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I’ve recently been immersed in Kate Fox’s book Watching the English, a popular anthropological tour of English idiosyncrasies. Much of her assessment of the English national character is rooted in our linguistic habits; indeed, a good half of… Read More
Rosetta Translation provides a full range of Braille translation services to companies and individuals in London and worldwide.
Rosetta Translation specialises in Braille translation (also known as Braille transcription), and can accommodate most specific requests that you may have.
Rosetta distinguishes itself by being one of very few translation agencies that hold both the prestigious ISO 9001:2008 certification and the DIN EN 15038 norm, the latter being the only norm that specifically addresses translation services. Our customers can therefore rest completely assured that the quality of our Braille translations is consistently high.
Braille Translations can be certified, notarised and legalised to meet your exact requirements.
Braille is a system of writing enabling blind and partially-sighted individuals to read. It is a code of made up of raised dots, whereby a letter, number or punctuation mark is replaced by a combination of dots, of which there can be six in total, arranged in two columns of three dots. Commonly-occurring groups of letters can also be represented as one unit in some Braille codes, which helps to increase reading speed. The system was first devised by French schoolboy Louis Braille more than 200 years ago. Braille codes exist for other languages apart from English, as well as music, mathematics and science.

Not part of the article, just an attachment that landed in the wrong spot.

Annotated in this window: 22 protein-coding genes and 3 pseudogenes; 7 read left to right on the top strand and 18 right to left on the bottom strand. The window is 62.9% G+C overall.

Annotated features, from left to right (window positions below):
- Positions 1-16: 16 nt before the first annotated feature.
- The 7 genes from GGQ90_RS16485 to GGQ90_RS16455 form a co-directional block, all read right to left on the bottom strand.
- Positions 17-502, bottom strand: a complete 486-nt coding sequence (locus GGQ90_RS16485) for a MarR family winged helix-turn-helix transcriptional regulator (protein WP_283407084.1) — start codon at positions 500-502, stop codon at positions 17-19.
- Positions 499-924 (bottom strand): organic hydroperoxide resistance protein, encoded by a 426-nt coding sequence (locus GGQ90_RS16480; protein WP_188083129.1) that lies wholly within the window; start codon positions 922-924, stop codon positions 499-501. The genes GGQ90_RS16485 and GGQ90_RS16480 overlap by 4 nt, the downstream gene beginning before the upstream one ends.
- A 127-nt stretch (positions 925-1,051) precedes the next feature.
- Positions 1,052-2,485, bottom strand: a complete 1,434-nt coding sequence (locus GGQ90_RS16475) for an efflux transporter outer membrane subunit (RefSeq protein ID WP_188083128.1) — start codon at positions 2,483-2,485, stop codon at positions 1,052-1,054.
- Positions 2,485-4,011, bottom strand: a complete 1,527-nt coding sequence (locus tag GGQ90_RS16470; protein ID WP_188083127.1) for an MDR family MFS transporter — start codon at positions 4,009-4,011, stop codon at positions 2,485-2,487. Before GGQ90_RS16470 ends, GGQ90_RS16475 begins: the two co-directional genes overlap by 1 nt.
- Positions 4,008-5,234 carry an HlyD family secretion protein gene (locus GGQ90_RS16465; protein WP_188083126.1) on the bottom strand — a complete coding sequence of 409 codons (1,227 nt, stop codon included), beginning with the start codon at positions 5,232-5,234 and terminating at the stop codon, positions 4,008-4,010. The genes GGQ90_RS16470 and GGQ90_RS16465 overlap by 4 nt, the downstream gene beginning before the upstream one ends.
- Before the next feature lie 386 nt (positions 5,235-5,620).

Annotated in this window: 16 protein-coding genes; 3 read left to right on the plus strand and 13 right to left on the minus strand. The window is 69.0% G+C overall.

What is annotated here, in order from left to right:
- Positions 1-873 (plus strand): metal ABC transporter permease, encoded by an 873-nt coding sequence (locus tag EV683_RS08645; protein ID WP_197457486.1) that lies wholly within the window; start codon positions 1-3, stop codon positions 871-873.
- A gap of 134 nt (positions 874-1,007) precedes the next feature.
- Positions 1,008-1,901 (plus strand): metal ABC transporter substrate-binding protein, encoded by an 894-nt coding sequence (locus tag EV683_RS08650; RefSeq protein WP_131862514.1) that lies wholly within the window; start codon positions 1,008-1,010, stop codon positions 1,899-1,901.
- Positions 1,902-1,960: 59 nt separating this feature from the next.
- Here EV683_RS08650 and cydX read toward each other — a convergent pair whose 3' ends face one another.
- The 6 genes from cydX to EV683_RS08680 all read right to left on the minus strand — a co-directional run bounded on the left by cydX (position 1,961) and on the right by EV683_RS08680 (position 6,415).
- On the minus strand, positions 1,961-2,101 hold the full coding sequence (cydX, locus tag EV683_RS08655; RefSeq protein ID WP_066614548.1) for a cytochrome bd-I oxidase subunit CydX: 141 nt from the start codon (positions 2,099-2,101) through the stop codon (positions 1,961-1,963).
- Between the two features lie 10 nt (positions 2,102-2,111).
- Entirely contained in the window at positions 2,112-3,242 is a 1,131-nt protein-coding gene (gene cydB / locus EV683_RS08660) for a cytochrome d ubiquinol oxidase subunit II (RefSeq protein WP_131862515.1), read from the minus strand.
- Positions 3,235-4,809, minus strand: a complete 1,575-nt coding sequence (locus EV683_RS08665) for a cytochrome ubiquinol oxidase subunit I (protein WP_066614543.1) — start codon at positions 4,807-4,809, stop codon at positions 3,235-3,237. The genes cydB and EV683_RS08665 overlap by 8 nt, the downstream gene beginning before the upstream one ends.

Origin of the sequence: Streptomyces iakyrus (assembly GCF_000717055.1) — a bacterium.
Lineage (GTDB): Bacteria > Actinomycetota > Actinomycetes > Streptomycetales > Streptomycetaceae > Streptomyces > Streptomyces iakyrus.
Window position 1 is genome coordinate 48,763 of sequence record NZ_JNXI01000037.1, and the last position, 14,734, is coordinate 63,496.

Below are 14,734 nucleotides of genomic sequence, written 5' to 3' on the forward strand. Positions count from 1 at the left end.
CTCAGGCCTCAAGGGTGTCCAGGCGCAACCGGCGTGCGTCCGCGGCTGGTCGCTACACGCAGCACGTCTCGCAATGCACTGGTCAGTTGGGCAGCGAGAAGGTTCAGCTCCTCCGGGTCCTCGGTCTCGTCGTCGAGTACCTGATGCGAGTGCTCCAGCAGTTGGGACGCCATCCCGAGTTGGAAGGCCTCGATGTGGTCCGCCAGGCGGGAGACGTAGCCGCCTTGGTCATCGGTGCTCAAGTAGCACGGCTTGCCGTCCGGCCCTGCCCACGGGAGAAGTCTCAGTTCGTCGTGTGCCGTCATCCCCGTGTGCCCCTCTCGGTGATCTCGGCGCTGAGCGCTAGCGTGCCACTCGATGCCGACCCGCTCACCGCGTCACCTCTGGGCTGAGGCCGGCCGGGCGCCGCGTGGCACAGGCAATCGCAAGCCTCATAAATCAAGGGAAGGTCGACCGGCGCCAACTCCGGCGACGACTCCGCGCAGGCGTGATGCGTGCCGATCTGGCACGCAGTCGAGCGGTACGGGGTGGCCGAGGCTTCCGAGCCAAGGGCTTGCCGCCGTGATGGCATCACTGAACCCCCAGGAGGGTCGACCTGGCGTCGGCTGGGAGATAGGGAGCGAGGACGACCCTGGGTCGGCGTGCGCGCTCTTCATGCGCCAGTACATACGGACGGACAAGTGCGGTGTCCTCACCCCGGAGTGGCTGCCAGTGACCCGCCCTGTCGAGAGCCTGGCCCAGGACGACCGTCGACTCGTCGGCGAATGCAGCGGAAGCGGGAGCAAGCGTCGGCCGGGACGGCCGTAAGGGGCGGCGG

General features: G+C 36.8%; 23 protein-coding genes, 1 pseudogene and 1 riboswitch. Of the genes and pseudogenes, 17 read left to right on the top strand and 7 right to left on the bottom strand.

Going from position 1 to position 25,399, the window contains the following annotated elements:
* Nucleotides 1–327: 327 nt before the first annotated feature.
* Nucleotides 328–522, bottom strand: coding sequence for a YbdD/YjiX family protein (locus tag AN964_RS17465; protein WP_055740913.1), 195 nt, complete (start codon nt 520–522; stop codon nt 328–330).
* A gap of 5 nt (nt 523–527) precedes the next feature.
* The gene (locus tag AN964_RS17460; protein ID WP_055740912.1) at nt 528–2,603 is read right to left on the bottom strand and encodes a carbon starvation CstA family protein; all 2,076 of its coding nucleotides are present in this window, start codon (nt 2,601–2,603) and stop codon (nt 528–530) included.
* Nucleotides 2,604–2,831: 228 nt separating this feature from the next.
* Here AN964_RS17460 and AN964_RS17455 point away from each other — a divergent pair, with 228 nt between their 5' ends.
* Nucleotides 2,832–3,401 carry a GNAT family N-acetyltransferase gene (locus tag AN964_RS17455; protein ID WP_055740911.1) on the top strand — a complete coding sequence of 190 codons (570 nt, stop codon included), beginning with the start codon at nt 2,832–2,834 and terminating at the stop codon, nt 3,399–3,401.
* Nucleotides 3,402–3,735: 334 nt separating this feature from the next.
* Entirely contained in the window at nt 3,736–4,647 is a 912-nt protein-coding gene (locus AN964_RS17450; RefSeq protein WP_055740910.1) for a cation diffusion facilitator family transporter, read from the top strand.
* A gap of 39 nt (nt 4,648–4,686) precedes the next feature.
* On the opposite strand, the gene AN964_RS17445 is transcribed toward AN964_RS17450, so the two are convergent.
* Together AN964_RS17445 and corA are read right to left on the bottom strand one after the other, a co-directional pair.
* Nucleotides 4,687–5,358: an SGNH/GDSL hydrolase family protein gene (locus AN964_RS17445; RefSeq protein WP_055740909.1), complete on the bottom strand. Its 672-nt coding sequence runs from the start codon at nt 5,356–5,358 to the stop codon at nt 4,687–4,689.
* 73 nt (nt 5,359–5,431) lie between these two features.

Braille is indirectly derived from the Latin alphabet, as in the original code the points were assigned depending on a letter’s position in the French alphabet. However when Braille was adapted for Russian, Greek, Hebrew, Arabic and Chinese, for example, this order was no longer preserved.
Braille is a form of writing that enables those who are blind or partially sighted to read, of which there are approximately 12,000 readers in the UK. Braille was invented in 1824 by Louis Braille, a Frenchman who lost his sight as a result of a childhood accident. It can be read by touch, meaning that eyesight is not a requirement to understand it. Braille is composed of a series of raised dots that, when read together, can be understood as a certain language.
Blind or partially sighted people will often use audio as a means to understand something, however braille far outweighs audio in terms of capacity for understanding naturally quite visual things, such as scientific notation, maths equations and more complex formatted documents.
By providing braille services to your clients means that you are also enabling those who are partially sighted or blind to be able to access your services, meaning greater equality, enabling them to have the same possibility of enjoyment, power and use of the written word.